You’re A Crab by Jenny Whitehead

Posted May 4, 2015 by Sara | Novel Novice 2 Comments

Sometimes, you’re just crabby for no good reason — and that’s a-okay, is the message behind Jenny Whitehead’s latest picture book, You’re A Crab.

you're a crabSome days, it’s easy to feel friendly or funny or silly. But other days, it’s easier to feel mad or mean or snappy—in other words, to be a crab.

In this accessible introduction to moods and feelings, children will meet an underwater world full of friendly creatures, including a little crab whose changing moods show that it’s okay to have days when you’re feeling a little bit under the weather. Things will turn around soon enough!

Not only does Whitehead introduce young readers to different emotions and feelings, but she shows that not all feelings are good — and crabby moods can’t always be cured by a joke or a hug. Sometimes you need to be left alone to mope for a while — and it’s okay to do that.

You’re A Crab also points out that even if you may experience a bad mood sometimes, it doesn’t last — because moods never do. There are ups and downs, and everything in between.

The book also serves as a good reminder that the ones who really love you, will love you through all of your moods (from good to grumpy) — and will give you the space you need, when you need it, and be there when you’re ready for companionship again. (An important reminder even for us adults, sometimes, too!)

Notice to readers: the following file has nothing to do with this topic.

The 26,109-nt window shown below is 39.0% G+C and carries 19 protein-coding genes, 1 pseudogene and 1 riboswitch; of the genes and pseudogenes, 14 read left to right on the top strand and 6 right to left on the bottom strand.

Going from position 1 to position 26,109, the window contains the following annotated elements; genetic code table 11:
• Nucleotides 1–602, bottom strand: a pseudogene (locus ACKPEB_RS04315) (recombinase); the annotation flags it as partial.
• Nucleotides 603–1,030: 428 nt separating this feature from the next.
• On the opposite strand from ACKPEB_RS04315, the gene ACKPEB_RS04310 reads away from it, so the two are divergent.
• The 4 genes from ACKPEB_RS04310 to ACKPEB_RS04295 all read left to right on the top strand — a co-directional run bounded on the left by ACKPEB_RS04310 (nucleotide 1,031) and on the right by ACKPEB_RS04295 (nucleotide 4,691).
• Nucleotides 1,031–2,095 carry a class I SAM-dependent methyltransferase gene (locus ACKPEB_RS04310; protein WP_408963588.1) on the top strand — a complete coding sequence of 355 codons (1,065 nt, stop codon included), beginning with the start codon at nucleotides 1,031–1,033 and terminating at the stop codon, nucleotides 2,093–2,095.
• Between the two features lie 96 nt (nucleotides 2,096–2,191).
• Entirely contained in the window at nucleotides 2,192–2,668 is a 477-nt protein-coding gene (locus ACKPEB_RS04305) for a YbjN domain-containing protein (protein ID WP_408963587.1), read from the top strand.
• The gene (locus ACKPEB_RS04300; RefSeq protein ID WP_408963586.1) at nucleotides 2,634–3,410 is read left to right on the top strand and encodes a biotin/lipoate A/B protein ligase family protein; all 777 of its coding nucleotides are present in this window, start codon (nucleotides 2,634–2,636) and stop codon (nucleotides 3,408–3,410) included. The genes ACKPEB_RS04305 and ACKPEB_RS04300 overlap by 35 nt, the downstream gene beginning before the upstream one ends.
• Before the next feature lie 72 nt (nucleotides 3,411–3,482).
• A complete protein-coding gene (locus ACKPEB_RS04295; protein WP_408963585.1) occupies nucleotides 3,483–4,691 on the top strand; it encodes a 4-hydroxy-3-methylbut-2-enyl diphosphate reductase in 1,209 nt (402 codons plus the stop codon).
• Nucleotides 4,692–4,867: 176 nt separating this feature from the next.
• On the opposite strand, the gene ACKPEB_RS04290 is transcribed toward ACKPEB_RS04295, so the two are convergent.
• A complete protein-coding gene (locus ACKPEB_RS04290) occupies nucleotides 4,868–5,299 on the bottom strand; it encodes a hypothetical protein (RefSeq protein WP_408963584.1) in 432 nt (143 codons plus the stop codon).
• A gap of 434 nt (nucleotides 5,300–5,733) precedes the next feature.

Look for You’re A Crab in stores June 2nd.


Sara | Novel Novice

Posted in: Novel Novice Junior, Reviews - Children's Tags: , , , , ,

2 responses to “You’re A Crab by Jenny Whitehead

  1. I was really happy to read your review because you completely got what I was trying to accomplish with this book! It was inspired by my 8 year old who was in a crabby mood one day after school. I jokingly called her “a crab” which she wasn’t too happy about 🙂 Then, I tried cheering her up pretending to be a lobster “pinching her with my claws” (tickling) but she wouldn’t have anything to do with it. I realized then she needed space to unwind and decompress on her own. I told her I was upstairs if she needed to talk. She came out of her mood after awhile and all was fine—she just needed the time to do it in her own way. Watching the process of her mood changing and thinking of how underwater animals have natural mood-type personalities (“mopey as a manatee”), it all came together! (On a side note, I did all of the illustrations in tissue paper…so fun to use if your readers want to try it.) Thank you, again! Happy Reading!
    Jenny Whitehead

  2. Pat Monreal

    I agree. Jenny Whitehead’s latest book is not only tons of fun, but has a good message for all of us – young and old. You can just get lost in the illustrations. My grandchildren are crazy about it!

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